Some critics allege that the utilitarian agent has but a single desire: to maximize welfare. This would seem to embody an objectionably instrumental attitude towards individual persons. Rather than caring about each of Tom, Dick, and Harry in their own right, the utilitarian (allegedly) just cares about helping them as a constitutive means to promoting aggregate welfare. Tom serves as a faceless 'receptacle' of utility, rather than mattering for his own sake.
The obvious response for the utilitarian is to deny that their psychology is accurately characterized, at the fundamental level, by such a totalizing desire. They don't just desire a single thing (namely, goodness in general). Rather, they desire each possible good, in proportion to its value. They value Tom's welfare in particular, and also Dick's, Harry's, and everyone else's. And it's just a mistake -- a gross mischaracterization on the part of critics -- to confuse this vast collection of particularized desires with the single, extensionally equivalent, generic desire for aggregate welfare.
I'm sympathetic to this response, and think that something along these lines is necessary to distinguish indifferent from ambivalent options. (In the first case, there's no moral difference between the options: they both serve the exact same values. In the second case, you may feel torn because the two options serve different but equally weighty values, such that the relative losses and gains exactly counterbalance each other.)
But a difficulty arises when we consider goods that the utilitarian agent is unaware of. Consider some particular unknown person, Sally. Our utilitarian cannot have a particularized desire for Sally's welfare, since he cannot even refer to Sally in particular. But his values must extend to Sally and others somehow. (It's not as though he'd accept an offer to improve the welfare of Tom at greater cost to some unknown other.) So it seems like we need something like a generic desire for aggregate welfare to step in and fill the gap. (To avoid double-counting, we'd probably need to exclude Tom -- and any others for whom the agent has a particularized concern -- from the remaining 'aggregate'.)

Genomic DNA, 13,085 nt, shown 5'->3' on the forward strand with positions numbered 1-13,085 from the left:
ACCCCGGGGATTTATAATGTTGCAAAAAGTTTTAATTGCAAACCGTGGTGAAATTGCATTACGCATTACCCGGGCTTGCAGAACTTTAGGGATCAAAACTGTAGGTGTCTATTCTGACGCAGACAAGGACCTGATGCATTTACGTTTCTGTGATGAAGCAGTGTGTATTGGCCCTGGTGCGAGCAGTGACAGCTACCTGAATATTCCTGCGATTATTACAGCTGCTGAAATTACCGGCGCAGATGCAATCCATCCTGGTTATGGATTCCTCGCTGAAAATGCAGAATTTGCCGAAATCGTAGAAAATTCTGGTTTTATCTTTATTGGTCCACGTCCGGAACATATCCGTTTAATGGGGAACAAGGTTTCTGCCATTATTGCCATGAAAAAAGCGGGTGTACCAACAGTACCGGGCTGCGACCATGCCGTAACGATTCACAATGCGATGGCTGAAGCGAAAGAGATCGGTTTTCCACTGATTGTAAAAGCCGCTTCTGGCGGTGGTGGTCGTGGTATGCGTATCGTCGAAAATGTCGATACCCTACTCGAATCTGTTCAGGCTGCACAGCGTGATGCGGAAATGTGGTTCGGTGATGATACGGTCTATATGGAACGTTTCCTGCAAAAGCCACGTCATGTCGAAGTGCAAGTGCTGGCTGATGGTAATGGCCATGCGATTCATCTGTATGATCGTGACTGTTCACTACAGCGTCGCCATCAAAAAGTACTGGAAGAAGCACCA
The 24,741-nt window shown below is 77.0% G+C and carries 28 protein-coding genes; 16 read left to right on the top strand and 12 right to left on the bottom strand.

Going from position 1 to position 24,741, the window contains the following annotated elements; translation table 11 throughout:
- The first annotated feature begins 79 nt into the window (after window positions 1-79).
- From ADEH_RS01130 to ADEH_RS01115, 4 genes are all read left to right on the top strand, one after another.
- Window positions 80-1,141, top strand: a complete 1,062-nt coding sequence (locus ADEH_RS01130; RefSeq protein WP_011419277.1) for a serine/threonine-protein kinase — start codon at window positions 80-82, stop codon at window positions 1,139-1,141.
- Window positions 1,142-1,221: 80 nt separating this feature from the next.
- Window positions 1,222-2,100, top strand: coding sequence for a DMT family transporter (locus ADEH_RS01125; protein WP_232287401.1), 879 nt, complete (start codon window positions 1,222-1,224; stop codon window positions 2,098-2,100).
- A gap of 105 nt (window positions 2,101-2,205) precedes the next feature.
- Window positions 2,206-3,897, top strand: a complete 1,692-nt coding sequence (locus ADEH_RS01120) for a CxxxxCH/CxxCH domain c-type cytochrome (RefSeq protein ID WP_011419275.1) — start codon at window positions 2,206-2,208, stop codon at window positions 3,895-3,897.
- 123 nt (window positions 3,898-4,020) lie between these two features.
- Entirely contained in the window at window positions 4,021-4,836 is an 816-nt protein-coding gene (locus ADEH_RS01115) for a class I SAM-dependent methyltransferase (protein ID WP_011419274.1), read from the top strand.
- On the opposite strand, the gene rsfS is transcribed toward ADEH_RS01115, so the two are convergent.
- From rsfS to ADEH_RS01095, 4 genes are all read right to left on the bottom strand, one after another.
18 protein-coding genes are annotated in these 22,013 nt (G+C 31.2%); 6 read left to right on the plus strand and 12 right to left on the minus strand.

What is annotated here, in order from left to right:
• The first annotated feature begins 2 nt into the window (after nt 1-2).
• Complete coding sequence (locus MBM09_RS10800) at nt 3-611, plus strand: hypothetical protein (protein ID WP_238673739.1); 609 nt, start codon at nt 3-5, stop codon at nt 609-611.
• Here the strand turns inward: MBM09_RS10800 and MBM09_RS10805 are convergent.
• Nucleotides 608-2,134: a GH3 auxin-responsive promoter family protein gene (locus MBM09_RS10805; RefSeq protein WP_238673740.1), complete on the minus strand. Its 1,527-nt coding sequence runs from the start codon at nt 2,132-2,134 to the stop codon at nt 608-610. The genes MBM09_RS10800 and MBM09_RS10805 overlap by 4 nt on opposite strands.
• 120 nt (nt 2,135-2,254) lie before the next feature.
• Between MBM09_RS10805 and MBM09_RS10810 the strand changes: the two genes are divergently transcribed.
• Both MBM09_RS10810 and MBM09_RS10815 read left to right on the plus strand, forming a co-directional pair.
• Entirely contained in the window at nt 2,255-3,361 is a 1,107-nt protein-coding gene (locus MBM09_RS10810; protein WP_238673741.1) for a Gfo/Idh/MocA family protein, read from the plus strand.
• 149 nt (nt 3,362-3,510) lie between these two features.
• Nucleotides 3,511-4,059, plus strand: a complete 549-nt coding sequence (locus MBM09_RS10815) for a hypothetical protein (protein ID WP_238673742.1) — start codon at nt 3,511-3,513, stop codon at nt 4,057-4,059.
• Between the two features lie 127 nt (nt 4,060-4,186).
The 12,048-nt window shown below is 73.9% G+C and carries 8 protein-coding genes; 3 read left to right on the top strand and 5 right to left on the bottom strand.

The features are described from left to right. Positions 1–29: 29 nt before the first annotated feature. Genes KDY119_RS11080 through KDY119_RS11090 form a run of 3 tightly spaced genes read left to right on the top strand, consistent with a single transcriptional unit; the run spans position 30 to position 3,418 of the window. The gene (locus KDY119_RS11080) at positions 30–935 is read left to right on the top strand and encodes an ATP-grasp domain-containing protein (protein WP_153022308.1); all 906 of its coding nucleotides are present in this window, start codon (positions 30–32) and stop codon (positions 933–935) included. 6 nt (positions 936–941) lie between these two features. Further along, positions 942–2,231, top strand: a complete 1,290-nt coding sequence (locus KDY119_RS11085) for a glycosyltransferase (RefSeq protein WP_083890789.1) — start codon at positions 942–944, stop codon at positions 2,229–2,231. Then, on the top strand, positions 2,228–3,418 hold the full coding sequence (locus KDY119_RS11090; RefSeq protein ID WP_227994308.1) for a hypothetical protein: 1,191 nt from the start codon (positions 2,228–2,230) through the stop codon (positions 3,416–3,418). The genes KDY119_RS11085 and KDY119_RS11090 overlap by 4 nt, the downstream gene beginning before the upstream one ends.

Is this a problem? I hope not. It doesn't seem so objectionable to treat people you've never even heard of as faceless members of the aggregate. How could they be other than faceless and generic to you? Moreover, the motivation here is not merely instrumental. It's not as though our utilitarian thinks that unknown people fundamentally only matter in respect of their being members of the unknown aggregate. Rather, his concern for unknown people's aggregate welfare is a stop-gap measure that reflects, in the only way possible, his appreciation of the fact that each of those individual unknown persons fundamentally matters in their own right. He knows that, if he knew more, he would form particularized desires for the welfare of each; but in the absence of the requisite identifying information, the best he can do to respect these unknown values is to fall back on the generic desire for aggregate welfare, as a kind of placeholder.
So far, so good. But what about merely possible future persons? Here the placeholder strategy seems dubious. Before, we were holding the place for the particularized desires we would have if fully informed -- and it's easy to see the normative authority of fully-informed desires. But in case of merely possible persons, the barrier to particularized reference is metaphysical, not merely epistemic: there is no such particular person to refer to. The most we can appeal to is the counterfactual desire that we (ideally) would have had if someone else had existed. We would have formed a particular desire for that someone's welfare. But so what? As things stand, there is no such person, and hence no valuable entity for us to respect as best we can. As I've previously argued, the normative force of merely possible people's welfare cannot be grounded in the merely possible people themselves (for, strictly speaking, there are no such entities). Our concern must instead be 'impersonal', i.e. a concern that the world (or its inhabitants, considered generically) be as good as possible.
Even so, this needn't return us to any single, totalizing desire that the world be thus-and-so. We may instead have distinct desires for each possible generic good. (We still need to distinguish between indifferent and ambivalent pairs of prospects, after all.) For example, I may desire both that Anne have a happy child, and that Beth have a happy child. I can't coherently desire these things for the sakes of the respective (non-existent) children, but I can desire them (for the sake of the world, perhaps). And in this sense I recognize that the prospective persons are not fully 'replaceable': despite being of equal value, there is a morally relevant difference between world A, where only Anne has a child, and world B, where only Beth has a child. The comparison calls for ambivalence, rather than indifference, since they serve distinct (though equally weighty) values / ideal desires.
So I think the objection ultimately fails. Even in the toughest case -- that of merely possible persons, who cannot be the ultimate ground of our concern for their welfare -- consequentialists can still desire each good separately, and hence refrain from treating people as fungible.